The sister of an American detained in North Korea for two years said she is “thrilled” to hug her brother soon.
Interested in ?Add as an interest to stay up to date on the latest news, video, and analysis from ABC News.
Terri Chung, the sister of Kenneth Bae, said her family has been “waiting for and praying for this day for two years.”
Bae, a Korean-American Christian missionary, had been held in North Korea since 2012 when he was accused of trying to overthrow the government.
Today, Bae, along with Matthew Todd Miller, was freed from North Korea and was on his way home after secret U.S. negotiations, U.S. officials said.
He was sentenced in April 2013 to 15 years of hard labor for allegedly trying to overthrow the North Korean state.
On behalf of Bae’s family, Chung thanked the U.S. government and the Swedish embassy for helping to secure the release of her brother. She also thanked North Korean officials for letting her brother leave the country.
“Words cannot adequately express our relief and gratitude that Kenneth is finally coming home!,” Chung said. “This ordeal has been excruciating for the family, but we are filled with joy right now.”
“Our Thanksgiving celebration this year will be one we will never forget,” she wrote on a Facebook page dedicated to Bae’s release.
The release of Bae and Miller only occurred after National Intelligence Director James Clapper engaged in discussions with North Korean officials to secure their Americans' release, the U.S. Department of State said.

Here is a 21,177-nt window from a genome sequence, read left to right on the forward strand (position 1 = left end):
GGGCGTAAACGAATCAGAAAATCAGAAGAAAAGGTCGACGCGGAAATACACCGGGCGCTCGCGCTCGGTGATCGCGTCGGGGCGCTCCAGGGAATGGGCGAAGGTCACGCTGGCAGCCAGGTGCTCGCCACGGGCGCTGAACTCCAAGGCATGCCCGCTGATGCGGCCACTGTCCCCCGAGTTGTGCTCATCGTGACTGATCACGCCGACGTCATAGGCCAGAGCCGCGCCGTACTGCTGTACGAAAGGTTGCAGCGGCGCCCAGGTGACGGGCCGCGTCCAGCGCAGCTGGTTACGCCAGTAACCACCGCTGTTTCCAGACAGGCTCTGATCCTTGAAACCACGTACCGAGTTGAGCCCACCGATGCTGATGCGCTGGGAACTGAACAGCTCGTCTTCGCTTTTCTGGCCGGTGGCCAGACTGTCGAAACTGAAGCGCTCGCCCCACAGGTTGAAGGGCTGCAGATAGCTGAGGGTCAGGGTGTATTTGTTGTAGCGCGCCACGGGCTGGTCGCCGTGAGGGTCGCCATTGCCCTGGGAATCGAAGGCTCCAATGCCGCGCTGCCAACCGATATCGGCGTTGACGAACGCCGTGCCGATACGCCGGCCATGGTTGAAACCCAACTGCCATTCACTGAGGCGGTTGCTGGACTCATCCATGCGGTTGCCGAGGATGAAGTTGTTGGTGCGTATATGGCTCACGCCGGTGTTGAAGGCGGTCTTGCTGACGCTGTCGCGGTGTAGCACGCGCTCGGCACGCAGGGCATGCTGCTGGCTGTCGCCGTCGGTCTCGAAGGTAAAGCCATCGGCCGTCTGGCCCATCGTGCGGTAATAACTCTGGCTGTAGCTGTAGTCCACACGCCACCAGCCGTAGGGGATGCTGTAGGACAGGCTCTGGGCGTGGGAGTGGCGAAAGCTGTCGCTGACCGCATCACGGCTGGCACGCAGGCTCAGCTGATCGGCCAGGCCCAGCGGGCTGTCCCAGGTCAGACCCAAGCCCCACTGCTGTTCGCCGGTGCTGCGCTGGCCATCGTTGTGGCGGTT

Clapper's involvement was the highest level contact between the United States and North Korea since George Bush named North Korea as part of the "Axis of Evil."
Clapper was traveling with the men aboard a U.S. military plane as they headed back to the U.S, according to a U.S. official.
An official from the Obama administration told ABC News that the process of freeing the two Americans happened after a long effort.
"The actual sort of operation efforts have been playing out over several days," the official told ABC News.
The official added that the Americans' release was unrelated to negotiations over North Korea's nuclear program and that Clapper had been "prepared to listen to" whatever North Korean officials wanted to say.
During a news conference Saturday, President Obama told reporters he was "grateful" for the Americans' safe return.
"I think it's a wonderful day for them and their families," said Obama. "Obviously, we are very grateful for their safe return, and I appreciate Director Clapper doing a great job on what was obviously a challenging mission.”
Bae and Miller were the last two American detainees known to be held in North Korea after the release of Jeffrey Fowle last month.
In a news conference held in January, Bae appeared before reporters in his grey prison uniform and said he could be a bridge between North Korea and western countries.
"I believe that my problem can be solved by close cooperation and agreement between the American government and the government of this country," he said.
On Twitter today, a group fighting for Bae's release thanked those who helped secure his freedom.
Miller, from California, was serving a six-year prison term for alleged espionage after reportedly tearing his visa upon arrival at the Pyongyang airport in April and requesting asylum. North Korea sentenced him in September saying he conspired to get arrested on purpose to research the human rights situation in North Korean prison.
North Korea has detained at least nine Americans since 2009.
The Associated Press contributed to this report.